Britain's Bernie Sanders wants huge tax hike to make college free

TransferWise CEO worries about Trump and Brexit
TransferWise CEO worries about Trump and Brexit

The socialist leader of Britain's main opposition party wants to hike taxes on businesses and the rich to fund a huge increase in spending on education and health care.

Labour Party leader Jeremy Corbyn unveiled an election manifesto on Tuesday that calls for tax increases of nearly £49 billion ($63 billion) a year.

The biggest single new spending commitment? £11 billion ($14 billion) to scrap college tuition fees and restore grants that help students with living expenses. Most U.K. universities charge £9,250 ($12,000) a year in tuition.

The proposal also calls for £5 billion ($6.4 billion) in spending on health care that would, among other things, make car parking free at hospitals.

Brits will vote in a general election on June 8. Opinion polls show Labour trailing far behind Prime Minister Theresa May's Conservative Party, although recent surveys suggest the gap may be narrowing.

May has in recent weeks pressed her advantage, seeking to appeal to blue-collar workers and union members who have traditionally voted Labour. A big win for the prime minister would strengthen her position as she prepares to negotiate Britain's departure from the European Union. Her party has not yet released its election platform.

Related: The harsh reality of Brexit is finally setting in

The manifesto published Tuesday by Corbyn's team is full of red meat that will appeal to his core supporters.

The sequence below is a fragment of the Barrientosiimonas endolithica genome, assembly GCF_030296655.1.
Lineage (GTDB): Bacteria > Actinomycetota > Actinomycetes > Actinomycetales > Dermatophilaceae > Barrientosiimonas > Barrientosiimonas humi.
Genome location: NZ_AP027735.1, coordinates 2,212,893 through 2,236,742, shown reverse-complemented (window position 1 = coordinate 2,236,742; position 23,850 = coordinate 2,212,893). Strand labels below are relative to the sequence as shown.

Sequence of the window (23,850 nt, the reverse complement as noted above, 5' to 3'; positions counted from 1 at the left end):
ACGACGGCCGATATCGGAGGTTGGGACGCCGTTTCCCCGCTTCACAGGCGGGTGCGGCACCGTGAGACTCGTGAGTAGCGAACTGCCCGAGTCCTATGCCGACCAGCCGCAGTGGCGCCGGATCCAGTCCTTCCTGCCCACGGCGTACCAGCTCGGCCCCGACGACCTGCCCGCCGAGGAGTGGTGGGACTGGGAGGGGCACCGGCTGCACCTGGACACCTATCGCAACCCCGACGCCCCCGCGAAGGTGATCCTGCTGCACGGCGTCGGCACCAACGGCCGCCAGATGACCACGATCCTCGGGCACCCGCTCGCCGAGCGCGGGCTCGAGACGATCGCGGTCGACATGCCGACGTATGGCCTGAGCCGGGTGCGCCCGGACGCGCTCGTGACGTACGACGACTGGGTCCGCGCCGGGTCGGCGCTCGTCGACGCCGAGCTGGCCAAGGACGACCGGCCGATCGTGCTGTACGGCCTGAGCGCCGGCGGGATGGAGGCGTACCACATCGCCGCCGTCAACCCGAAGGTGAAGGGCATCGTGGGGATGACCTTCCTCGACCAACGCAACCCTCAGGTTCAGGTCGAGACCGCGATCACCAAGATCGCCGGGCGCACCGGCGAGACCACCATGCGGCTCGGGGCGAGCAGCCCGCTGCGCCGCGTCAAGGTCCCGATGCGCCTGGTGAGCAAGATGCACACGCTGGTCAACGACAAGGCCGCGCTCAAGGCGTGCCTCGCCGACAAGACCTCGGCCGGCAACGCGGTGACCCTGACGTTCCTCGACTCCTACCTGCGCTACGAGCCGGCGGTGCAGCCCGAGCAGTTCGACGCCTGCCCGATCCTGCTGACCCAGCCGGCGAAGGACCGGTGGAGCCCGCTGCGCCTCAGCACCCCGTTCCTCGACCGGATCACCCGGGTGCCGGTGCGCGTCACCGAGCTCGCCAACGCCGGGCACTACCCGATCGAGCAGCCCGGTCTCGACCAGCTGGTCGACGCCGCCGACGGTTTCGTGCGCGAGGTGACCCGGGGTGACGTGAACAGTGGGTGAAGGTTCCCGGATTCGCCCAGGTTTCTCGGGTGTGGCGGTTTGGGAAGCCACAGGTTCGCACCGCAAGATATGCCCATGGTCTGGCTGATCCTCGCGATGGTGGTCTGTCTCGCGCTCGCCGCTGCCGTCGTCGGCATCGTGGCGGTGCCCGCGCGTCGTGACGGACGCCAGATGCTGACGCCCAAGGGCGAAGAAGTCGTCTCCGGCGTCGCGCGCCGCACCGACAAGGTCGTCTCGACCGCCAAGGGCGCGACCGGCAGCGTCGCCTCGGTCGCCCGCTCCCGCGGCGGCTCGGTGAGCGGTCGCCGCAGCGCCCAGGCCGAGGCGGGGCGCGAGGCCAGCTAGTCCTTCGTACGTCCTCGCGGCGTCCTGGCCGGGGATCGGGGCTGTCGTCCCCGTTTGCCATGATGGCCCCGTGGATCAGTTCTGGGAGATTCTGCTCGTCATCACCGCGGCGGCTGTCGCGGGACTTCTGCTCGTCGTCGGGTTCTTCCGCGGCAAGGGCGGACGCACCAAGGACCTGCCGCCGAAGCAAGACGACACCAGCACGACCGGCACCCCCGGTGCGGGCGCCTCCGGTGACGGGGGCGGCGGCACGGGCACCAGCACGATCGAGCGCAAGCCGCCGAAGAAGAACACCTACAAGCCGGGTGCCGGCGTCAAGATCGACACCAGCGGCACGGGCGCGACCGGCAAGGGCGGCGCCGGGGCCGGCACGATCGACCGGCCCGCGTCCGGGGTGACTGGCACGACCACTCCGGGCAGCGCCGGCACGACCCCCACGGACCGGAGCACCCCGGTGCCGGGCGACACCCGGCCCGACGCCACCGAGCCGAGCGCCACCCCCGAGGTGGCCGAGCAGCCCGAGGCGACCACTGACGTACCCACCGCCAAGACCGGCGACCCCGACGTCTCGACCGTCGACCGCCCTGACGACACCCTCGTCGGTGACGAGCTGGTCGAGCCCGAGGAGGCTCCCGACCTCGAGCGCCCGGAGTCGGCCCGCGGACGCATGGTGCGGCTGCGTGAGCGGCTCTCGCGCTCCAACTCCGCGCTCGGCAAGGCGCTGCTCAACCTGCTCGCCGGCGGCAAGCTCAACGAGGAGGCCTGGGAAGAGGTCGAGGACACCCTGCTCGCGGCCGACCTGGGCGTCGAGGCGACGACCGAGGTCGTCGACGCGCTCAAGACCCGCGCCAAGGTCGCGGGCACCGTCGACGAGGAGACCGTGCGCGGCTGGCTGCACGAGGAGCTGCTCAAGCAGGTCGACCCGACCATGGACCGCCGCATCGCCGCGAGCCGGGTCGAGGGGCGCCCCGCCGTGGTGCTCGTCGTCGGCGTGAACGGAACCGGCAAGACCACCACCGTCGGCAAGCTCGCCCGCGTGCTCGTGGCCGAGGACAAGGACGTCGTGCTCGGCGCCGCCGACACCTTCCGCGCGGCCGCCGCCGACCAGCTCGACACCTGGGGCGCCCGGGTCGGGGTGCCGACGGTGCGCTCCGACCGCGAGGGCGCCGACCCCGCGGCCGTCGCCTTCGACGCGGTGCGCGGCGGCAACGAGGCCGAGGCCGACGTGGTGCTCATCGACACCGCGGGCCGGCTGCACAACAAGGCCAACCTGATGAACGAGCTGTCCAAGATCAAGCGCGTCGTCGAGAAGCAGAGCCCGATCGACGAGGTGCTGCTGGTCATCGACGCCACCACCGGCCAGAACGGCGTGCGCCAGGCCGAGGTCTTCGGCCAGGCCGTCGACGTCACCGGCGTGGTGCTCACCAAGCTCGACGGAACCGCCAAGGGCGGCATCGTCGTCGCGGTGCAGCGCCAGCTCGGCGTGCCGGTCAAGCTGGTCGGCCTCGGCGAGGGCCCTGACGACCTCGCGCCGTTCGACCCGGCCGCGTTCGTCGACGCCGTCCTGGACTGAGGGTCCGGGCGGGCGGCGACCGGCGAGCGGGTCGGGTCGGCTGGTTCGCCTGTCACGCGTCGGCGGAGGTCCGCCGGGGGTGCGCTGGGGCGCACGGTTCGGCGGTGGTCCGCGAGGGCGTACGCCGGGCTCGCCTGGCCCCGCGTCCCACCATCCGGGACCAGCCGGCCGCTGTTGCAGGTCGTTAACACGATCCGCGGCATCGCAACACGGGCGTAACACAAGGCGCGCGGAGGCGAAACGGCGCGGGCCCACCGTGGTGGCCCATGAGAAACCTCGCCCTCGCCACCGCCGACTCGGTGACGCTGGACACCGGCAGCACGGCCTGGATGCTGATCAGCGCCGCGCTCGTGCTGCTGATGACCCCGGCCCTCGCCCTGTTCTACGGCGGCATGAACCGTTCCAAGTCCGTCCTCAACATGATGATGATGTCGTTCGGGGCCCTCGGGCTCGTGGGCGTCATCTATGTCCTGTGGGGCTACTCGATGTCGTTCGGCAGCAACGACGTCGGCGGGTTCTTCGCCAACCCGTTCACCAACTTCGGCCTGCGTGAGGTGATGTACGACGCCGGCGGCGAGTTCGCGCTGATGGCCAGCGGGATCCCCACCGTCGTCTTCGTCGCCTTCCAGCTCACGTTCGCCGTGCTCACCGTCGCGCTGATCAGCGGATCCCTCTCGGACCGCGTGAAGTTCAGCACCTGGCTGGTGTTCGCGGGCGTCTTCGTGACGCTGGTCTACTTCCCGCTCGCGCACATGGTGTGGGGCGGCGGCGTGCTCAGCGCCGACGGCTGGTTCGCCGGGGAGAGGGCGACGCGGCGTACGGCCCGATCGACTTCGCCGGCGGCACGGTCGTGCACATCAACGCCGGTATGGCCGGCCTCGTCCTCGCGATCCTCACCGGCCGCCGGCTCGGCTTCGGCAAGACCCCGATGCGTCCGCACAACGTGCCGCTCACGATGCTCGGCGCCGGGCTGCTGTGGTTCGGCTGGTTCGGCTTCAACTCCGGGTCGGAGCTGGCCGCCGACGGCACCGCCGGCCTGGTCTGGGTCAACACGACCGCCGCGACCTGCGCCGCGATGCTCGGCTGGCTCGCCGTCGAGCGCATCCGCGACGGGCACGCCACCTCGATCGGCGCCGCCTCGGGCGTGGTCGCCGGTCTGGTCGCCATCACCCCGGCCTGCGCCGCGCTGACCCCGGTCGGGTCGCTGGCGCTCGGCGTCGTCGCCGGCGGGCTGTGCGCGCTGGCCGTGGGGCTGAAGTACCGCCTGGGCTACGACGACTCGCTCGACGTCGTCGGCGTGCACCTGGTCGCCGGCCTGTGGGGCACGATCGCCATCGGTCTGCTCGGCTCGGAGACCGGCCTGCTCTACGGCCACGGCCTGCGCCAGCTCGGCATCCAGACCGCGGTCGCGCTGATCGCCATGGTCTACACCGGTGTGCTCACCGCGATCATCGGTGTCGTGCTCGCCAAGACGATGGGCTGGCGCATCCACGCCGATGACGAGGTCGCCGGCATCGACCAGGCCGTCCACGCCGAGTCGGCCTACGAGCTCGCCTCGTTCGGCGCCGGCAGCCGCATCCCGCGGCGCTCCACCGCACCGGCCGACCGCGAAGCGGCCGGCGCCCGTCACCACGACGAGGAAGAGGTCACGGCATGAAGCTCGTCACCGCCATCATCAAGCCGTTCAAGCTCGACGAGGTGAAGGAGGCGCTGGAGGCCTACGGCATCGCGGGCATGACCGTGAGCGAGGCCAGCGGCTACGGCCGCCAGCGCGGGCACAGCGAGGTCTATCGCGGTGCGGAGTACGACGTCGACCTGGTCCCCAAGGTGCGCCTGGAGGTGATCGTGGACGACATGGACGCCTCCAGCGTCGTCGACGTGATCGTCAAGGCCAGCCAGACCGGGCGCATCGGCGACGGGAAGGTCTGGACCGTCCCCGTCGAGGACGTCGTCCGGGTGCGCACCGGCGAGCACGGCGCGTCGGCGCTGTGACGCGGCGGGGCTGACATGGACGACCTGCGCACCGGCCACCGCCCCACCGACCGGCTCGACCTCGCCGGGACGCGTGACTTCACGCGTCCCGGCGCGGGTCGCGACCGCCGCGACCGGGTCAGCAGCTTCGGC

The current 45% top rate of income tax would apply to earnings over £80,000 ($103,000) a year, down from £150,000 ($193,000) at present. Labour would also introduce a new top rate of 50% on income above £123,000 ($159,000). It hopes to raise £6.4 billion with those changes.

Labour also plans to squeeze nearly £20 billion ($26 billion) out of businesses. The base tax rate paid by corporations would increase to 21%, from 19% at present, and then to 26% by the start of the next decade.

Related: Trump's 15% business tax would be lowest for a big economy

In addition to free college tuition and improvements to health care, Corbyn would lift a public sector pay cap while doubling paternity pay and time off.

The plans drew a swift rebuke from business groups.

Related: The $1.5 trillion business that London could lose to Europe

Adam Marshall, director general of the British Chambers of Commerce, said that while some specific proposals would help smaller businesses, the package as a whole was cause for concern.

"High personal taxation, sweeping nationalization and deep intervention in business decision-making are not the hallmarks of an ambitious and enterprising society," he said in a statement.

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